Commercial Farmers' Union of Zimbabwe

Commercial Farmers' Union of Zimbabwe

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Hunger, disease are signs of bad governance

Comment: Hunger, disease are signs of bad governance

Saturday, 27 March 2010 19:14

PEOPLE need not be suffering from, or even dying of, severe malnutrition as is happening in Mberengwa and many other parts of the country that experienced a bad 2009/10 agriculture season. Reports coming from Mberengwa in the southern Midlands show that hundreds of adults are being treated for malnutrition-related diseases such as pellagra while many more children have contracted kwashiorkor.
Zimbabwe is a modern country that should be able to deal with such regular occurrences as droughts. Not only is the country’s rainfall patterns closely monitored but also a lot of organisations have made it their brief to give
food assistance to people who need it.

Climatic changes ravaging the world today have also affected the tropics to which Zimbabwe belongs. It has been established that Zimbabwe suffers a drought every three years.

By the middle of the last century Zimbabwe had already been divided into five agricultural-climatic zones according to the amount of rain they received and what kind of farming was appropriate in each region. The amount of rainfall received lessened with descent from region I to region V. Region V, the second biggest and driest, occupies 27% of the country. According to a 1960 research the region “is an extensive farming region. Rainfall in this region is too low and erratic for the reliable production of even drought-resistant fodder and grain crops, and farming is based on grazing natural pasture. Extensive cattle or game ranching is the only sound farming system for this region”.

But people do cropping in this region anyway. Most of southern and parts of north-west Zimbabwe lie in this region and receive less than 450 mm of rain a year. On the other hand, according to the 1960 research annual rainfall is highest in natural region I which covers approximately 2% of the land area. The region is a specialised and diversified farming region.

The Famine Early Warning Systems Network gives regular updates on which regions would need food assistance, when. So, with this essential data why are people starving? How is the country’s lack of preparedness explained?Again we find that our politics are not right.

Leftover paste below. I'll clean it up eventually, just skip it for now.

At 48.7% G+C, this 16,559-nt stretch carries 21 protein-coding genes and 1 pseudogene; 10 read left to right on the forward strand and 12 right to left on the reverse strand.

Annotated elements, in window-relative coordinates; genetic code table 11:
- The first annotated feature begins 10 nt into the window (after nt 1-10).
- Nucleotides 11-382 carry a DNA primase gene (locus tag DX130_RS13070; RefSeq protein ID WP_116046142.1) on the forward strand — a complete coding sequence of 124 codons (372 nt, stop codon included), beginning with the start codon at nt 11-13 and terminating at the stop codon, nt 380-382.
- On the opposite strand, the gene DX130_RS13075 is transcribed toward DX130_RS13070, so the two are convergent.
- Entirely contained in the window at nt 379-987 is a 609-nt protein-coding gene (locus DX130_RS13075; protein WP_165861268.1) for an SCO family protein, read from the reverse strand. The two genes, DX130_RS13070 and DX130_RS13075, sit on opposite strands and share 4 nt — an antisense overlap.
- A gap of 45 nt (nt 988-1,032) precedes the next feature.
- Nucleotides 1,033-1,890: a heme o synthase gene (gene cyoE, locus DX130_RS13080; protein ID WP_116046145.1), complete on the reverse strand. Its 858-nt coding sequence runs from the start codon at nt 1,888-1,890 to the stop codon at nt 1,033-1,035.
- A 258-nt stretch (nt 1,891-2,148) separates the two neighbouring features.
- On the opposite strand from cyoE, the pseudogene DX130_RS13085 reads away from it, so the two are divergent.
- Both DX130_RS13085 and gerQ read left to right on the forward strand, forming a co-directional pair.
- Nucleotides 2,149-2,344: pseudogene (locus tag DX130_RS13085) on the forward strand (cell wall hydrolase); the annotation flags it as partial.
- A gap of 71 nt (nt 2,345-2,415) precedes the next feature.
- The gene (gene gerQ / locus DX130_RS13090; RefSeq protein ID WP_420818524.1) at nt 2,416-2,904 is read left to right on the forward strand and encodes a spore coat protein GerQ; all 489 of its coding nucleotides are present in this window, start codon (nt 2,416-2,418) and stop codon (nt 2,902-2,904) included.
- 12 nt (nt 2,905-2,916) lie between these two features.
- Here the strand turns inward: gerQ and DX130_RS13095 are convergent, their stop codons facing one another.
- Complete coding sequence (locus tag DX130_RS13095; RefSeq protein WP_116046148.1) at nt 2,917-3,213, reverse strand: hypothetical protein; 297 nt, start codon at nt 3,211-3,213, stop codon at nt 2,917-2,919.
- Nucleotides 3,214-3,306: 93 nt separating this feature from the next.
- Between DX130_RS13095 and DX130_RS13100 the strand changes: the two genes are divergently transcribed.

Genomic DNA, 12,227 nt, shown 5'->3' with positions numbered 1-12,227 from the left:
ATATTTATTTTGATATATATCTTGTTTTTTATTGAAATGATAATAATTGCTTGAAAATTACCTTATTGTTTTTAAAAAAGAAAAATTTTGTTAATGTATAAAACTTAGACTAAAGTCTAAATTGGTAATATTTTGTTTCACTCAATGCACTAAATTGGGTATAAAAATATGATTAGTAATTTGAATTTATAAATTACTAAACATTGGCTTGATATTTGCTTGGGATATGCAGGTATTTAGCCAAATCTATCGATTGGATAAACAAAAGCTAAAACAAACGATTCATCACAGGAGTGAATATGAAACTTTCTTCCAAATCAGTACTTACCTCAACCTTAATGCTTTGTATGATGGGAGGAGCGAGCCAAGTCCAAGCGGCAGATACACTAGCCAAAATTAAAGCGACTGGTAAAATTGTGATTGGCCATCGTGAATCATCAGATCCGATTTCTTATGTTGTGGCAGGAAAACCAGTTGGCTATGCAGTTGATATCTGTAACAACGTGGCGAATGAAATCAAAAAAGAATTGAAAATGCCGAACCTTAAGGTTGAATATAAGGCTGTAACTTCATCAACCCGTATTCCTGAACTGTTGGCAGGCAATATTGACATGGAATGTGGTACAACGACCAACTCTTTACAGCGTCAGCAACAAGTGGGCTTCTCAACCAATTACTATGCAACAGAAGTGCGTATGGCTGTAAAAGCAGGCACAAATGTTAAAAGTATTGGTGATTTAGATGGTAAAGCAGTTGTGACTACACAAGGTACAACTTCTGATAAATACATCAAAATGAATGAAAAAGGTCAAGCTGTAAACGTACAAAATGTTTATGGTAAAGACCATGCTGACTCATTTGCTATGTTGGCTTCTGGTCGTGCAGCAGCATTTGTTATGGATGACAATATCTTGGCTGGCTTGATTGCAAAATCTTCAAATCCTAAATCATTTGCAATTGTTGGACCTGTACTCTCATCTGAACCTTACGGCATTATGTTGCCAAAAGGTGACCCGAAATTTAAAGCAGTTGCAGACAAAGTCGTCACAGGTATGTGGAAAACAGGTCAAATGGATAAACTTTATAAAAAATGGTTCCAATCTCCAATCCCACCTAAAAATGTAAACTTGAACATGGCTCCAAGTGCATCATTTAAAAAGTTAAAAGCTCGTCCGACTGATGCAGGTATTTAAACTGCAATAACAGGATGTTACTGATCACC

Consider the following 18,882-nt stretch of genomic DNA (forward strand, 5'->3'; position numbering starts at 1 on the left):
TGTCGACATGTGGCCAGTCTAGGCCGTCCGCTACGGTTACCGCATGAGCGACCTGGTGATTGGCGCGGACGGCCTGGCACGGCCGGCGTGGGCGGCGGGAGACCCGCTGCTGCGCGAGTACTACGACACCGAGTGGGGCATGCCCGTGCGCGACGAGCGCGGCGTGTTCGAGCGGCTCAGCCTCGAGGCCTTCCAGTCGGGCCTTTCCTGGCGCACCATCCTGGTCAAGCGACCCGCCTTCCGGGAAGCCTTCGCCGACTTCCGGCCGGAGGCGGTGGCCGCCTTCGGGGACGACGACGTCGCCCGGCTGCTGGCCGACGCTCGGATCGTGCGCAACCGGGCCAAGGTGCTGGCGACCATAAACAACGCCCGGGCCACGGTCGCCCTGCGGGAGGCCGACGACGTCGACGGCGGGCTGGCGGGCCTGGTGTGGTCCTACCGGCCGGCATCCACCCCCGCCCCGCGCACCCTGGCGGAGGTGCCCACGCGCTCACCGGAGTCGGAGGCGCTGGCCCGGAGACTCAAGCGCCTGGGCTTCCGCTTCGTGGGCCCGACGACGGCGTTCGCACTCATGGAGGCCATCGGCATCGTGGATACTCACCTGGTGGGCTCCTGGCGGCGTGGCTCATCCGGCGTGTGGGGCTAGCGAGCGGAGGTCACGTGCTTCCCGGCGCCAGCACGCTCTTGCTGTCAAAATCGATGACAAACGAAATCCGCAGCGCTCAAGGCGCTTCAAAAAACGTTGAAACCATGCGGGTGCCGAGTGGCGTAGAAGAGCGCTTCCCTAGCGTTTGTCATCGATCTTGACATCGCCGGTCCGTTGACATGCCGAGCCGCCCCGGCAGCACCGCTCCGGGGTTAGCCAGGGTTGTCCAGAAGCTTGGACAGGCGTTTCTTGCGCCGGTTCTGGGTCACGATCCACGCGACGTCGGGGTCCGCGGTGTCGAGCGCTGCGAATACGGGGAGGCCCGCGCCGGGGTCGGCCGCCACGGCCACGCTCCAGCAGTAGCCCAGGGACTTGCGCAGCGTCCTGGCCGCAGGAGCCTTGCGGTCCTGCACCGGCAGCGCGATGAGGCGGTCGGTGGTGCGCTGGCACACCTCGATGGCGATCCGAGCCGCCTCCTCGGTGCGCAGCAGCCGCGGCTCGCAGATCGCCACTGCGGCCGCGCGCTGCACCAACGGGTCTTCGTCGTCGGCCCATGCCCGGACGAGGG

First, one of the reasons why the land reform programme was launched was ostensibly to resettle people living in arid areas in areas where decent farming could not be practised. But this was done only to a limited extent.
People in arid or semi-arid regions remained where they were. The reason was mainly tribalism – politicians in fertile regions refused to accept people from the poor areas purely for their political survival.

Second, the regions that should produce food for the nation have been handicapped again through political expedience. Zimbabwe’s commercial agriculture sector, which was once the envy of the world, now lies in ruins.
The official reason for this was that historical imbalances had to be rectified. Fair enough, but we have not seen a concerted effort to rehabilitate this sector even though the powers that be now accept the mistakes they made in land redistribution.

As if that was not enough, organisations that have proffered help in feeding affected people have seen their efforts hampered, again by emotional political monkey tricks. The government has decreed that food can only be distributed through Zanu PF’s political structures. Headmen who are known to be the party’s men on the ground, by free will or by coercion, have been given the responsibility to distribute food. Naturally they are doing this on a partisan basis.

So until we correct our politics Zimbabwe will continue to the backward nation it has become.


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